Modeling the Psychopathological Dimensions of Schizophrenia: From Molecules to Behavior is the first book to offer a comprehensive review of the new theoretical, clinical, and basic research framework that considers psychotic illness as a group of dimensional representations of psychopathology rather than as traditional distinct categorical diagnoses. Psychotic illness, typified by schizophrenia, is a devastating condition increasingly recognized as a disorder of abnormal brain development and dysconnectivity. Its complex etiology involves both genetic and environmental factors, as well as the interplay among them.
This book describes the current understanding of the clinical and pathological features of schizophrenia, with a particular focus on the evolving conceptualization of schizophrenia and related diagnostic categories of psychotic illness as combinations of dimensional abnormalities. It provides an overview of modern strategies for generating cellular and whole animal models of schizophrenia as well as detailed reviews of the specific experimental preparations and paradigms aimed at molecular, developmental, and brain-network mechanisms that are the underlying aspects of abnormal behavior and various aspects of schizophrenia.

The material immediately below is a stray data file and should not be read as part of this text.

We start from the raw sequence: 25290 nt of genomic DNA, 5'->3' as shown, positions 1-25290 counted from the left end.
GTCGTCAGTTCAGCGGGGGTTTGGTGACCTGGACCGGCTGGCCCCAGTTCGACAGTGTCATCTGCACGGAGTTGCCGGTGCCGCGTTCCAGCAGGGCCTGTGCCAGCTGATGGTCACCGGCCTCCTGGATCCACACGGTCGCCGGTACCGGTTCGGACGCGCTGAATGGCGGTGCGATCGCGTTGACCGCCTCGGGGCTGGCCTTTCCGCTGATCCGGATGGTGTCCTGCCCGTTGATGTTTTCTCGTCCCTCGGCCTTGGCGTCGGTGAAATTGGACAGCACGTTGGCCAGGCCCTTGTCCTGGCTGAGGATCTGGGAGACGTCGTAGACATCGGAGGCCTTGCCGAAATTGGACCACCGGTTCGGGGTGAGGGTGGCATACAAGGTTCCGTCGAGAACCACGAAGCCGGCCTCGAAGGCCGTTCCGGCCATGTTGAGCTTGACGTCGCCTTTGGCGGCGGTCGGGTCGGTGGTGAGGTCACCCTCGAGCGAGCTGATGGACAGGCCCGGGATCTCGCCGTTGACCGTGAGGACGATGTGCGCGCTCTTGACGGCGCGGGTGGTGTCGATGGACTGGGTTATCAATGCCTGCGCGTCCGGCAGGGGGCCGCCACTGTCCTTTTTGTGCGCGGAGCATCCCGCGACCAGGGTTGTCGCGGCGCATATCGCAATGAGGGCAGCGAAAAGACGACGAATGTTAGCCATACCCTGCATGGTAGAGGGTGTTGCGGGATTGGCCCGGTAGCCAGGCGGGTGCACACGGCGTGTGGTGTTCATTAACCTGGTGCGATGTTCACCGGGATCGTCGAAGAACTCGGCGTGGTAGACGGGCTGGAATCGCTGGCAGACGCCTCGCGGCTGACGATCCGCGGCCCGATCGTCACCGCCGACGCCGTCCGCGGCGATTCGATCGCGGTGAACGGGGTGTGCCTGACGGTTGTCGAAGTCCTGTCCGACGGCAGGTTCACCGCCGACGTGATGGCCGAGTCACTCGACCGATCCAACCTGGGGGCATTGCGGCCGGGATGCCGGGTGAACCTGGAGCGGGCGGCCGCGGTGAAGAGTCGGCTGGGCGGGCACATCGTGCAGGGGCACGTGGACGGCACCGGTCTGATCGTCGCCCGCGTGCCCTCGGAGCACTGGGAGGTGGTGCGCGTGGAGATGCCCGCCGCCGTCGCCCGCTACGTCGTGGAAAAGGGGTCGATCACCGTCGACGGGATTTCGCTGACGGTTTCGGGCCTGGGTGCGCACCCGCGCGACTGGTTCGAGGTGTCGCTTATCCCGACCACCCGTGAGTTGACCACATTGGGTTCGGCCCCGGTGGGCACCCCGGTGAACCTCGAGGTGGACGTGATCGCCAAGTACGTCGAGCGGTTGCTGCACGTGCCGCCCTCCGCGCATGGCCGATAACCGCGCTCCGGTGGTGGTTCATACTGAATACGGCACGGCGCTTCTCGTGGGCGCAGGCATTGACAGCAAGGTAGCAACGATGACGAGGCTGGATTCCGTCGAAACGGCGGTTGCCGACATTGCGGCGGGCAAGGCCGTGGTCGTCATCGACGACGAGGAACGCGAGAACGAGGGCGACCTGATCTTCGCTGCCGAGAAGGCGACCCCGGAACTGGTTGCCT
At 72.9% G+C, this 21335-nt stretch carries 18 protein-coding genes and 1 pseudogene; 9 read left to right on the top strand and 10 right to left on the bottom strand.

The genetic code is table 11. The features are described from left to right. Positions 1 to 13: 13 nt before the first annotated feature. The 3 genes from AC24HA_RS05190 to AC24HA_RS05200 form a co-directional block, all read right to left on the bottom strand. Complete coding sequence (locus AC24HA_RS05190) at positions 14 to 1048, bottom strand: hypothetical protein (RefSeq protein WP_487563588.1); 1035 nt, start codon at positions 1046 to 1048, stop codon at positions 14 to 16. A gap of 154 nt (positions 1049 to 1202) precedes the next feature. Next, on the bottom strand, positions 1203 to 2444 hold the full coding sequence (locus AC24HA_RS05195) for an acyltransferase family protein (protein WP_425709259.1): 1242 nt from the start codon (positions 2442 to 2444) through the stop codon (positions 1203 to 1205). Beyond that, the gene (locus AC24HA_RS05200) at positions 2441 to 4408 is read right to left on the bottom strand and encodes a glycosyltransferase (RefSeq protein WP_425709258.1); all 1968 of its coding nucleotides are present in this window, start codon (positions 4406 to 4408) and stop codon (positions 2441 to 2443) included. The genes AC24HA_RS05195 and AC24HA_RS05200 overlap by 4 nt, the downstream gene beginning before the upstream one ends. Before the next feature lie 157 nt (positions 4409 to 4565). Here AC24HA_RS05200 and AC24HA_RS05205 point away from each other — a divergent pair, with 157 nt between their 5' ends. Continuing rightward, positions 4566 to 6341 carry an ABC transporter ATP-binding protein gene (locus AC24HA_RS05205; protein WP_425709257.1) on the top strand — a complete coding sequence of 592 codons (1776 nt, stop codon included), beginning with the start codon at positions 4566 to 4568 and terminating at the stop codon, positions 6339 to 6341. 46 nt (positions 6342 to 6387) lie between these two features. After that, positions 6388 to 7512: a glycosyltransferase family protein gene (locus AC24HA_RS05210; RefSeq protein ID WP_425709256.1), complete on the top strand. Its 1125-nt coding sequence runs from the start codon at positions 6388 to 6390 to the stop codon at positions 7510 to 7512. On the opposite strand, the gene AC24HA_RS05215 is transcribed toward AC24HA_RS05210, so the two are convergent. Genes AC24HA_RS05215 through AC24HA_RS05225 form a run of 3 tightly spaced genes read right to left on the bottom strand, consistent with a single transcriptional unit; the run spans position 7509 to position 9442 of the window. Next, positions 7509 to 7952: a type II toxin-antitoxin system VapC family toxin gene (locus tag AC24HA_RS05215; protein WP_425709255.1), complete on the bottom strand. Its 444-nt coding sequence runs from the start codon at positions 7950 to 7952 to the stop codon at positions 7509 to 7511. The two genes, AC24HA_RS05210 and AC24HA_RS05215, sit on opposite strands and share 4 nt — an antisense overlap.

This groundbreaking book is an authoritative overview of the translational impact of emerging clinical insights on basic research approaches in schizophrenia that will advance the reader’s understanding of the five major dimensions of psychopathology in schizophrenia and related psychoses and resolve the genetic and neurobiological underpinnings of these dimensions.
- Includes reviews of animal models that capture the most recent insights into the etiology and pathogenetic mechanisms of schizophrenia, with an emphasis on the translational potential of these models
- Contains a series of reviews of recently available cellular models for analysis of signaling pathways and gene expression, which complement behavioral neuroscience research in schizophrenia
- Edited and authored by leading researchers in the field of schizophrenia and related psychoses